AUBURN, Alabama–As the state bakes with temperatures in the 90s, remember to protect pets from the dangers of heat-related illnesses. Alabama Extension specialist Robert Spencer says it’s important to take extra measures to keep pets hydrated in high temperatures.
Plentiful Water Crucial
“Pets should have access to fresh water at multiple locations,” he said. “Animals may be unwilling to move about to access water.
“Also, ponds, streams, and creeks may not be enough and they may not offer fresh, healthy water.”
Dr. Lauren Marks, a veterinarian in northeast Alabama, seconded Spencer said that adequate water is crucial and should be monitored closely.
Marks said, “I always recommend checking water twice a day.”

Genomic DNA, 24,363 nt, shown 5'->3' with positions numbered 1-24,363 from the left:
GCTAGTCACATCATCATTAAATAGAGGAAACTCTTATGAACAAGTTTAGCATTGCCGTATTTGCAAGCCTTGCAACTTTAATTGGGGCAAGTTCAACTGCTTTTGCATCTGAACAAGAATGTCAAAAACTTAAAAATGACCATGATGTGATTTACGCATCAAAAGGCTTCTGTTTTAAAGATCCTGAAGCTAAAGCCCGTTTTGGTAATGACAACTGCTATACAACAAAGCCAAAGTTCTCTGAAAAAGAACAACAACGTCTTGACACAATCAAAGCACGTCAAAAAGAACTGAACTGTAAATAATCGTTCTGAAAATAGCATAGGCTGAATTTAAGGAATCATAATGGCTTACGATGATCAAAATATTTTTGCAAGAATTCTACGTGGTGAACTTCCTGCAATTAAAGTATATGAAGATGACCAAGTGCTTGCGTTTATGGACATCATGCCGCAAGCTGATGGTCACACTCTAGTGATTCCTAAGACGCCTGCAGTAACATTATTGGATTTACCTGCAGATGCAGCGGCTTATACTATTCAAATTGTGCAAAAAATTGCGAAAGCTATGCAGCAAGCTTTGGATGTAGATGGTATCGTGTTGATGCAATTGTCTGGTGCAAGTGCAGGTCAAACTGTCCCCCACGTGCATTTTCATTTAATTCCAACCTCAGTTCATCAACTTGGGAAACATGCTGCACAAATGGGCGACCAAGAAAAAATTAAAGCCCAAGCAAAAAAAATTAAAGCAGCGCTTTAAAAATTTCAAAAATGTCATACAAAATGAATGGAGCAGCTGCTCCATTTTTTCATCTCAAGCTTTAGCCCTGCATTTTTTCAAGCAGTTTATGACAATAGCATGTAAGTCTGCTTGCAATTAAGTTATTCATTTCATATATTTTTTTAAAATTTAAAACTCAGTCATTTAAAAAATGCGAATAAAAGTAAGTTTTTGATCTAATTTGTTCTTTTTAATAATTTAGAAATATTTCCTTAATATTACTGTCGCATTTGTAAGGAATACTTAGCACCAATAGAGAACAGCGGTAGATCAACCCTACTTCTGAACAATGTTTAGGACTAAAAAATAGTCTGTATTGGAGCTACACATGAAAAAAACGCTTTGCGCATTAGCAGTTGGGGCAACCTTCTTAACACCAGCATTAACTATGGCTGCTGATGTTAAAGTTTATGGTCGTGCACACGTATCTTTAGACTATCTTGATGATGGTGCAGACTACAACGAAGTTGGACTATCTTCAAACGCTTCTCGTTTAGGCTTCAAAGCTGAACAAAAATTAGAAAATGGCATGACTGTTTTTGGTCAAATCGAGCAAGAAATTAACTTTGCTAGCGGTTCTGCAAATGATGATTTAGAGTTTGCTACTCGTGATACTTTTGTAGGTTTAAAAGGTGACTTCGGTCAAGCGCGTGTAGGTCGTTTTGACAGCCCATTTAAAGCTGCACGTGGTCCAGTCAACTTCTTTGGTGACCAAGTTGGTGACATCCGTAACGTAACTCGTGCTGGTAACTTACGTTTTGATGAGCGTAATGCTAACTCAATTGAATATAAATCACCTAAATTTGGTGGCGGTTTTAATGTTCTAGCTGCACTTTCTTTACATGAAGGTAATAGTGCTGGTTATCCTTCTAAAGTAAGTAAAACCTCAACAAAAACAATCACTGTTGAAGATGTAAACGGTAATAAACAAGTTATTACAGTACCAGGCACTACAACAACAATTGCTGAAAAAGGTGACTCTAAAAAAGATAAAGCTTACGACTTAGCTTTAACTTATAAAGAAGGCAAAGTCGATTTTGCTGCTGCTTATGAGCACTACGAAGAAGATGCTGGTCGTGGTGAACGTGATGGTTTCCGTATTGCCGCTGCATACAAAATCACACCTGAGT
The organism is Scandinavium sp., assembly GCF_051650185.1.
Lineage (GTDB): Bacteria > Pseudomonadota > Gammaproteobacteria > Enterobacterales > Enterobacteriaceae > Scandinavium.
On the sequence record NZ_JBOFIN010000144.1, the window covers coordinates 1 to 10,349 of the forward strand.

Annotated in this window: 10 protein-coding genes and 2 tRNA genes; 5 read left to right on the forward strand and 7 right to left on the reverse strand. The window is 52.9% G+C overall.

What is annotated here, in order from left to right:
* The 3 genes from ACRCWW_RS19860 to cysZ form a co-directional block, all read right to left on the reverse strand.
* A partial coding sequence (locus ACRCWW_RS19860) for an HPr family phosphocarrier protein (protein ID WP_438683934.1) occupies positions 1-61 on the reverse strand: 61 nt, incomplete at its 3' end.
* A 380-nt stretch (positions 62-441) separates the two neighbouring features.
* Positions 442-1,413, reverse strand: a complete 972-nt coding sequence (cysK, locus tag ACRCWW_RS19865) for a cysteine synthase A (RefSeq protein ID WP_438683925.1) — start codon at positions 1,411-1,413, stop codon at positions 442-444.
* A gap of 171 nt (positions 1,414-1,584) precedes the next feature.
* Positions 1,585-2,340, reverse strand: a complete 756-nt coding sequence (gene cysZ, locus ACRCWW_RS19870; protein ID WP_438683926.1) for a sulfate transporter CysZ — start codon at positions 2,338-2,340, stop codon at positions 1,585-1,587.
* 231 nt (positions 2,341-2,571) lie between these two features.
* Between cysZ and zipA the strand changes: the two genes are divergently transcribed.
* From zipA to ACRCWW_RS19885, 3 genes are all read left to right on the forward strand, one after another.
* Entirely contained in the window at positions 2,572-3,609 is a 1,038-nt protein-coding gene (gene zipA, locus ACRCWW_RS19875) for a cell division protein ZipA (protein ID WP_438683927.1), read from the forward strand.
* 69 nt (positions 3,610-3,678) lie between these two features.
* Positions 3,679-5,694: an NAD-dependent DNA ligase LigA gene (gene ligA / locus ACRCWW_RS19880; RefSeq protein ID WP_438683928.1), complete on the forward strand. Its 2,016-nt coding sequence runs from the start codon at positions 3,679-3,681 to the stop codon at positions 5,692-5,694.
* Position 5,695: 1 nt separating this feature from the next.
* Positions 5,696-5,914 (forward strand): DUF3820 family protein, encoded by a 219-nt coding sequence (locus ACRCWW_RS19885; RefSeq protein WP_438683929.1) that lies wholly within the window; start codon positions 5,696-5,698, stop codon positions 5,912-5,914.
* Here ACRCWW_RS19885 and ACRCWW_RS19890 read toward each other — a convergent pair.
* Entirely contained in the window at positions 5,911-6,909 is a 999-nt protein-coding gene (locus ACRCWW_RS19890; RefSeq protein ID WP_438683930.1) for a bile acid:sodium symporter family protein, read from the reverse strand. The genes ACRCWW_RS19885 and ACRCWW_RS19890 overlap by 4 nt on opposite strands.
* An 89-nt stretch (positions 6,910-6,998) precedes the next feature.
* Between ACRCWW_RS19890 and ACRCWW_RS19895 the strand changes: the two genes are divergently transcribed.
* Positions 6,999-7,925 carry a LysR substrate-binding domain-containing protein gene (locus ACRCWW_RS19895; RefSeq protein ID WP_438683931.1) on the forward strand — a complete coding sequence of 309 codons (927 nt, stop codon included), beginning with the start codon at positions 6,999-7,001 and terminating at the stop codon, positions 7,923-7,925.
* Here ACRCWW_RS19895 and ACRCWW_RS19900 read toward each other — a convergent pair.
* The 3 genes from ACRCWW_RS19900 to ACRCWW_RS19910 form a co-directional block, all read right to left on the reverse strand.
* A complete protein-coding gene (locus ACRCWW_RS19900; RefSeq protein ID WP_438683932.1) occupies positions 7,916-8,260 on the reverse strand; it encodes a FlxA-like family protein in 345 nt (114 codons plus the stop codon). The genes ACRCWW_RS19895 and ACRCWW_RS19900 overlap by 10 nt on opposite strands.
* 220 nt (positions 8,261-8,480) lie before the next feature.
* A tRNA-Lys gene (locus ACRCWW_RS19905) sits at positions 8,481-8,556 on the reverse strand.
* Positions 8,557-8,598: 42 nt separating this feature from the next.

She said to provide dogs larger than 30 to 40 pounds with one gallon of water per day and smaller dogs with one-half gallon per day.
“Too much water won’t hurt them,” said Marks. “It’s not getting enough that causes problems.”
Made in the Shade
Additionally, shade is another vital element to a pet’s well-being, especially those that stay outside.
“Any shade is good shade as long as there is ventilation,” said Marks.
Spencer added that pets need shade from early morning until dusk.
“Shade can be in the form of leafy trees or bushes where animals can escape direct sunlight,” he said. “Semi-enclosed shelters with good air flow are another shade option.”
Spencer added that fan with fans and misters can be used in place where practical and will help keep pets cooler.
Marks said that white or lighter colored pets require additional shade because they sunburn more easily.
If you believe your pet is suffering from a heat-related illness, Marks said to look for bright red gums, hyper-salivation and a temperature exceeding 104 degrees. These symptoms indicate that the dog is in need of immediate emergency medical care.
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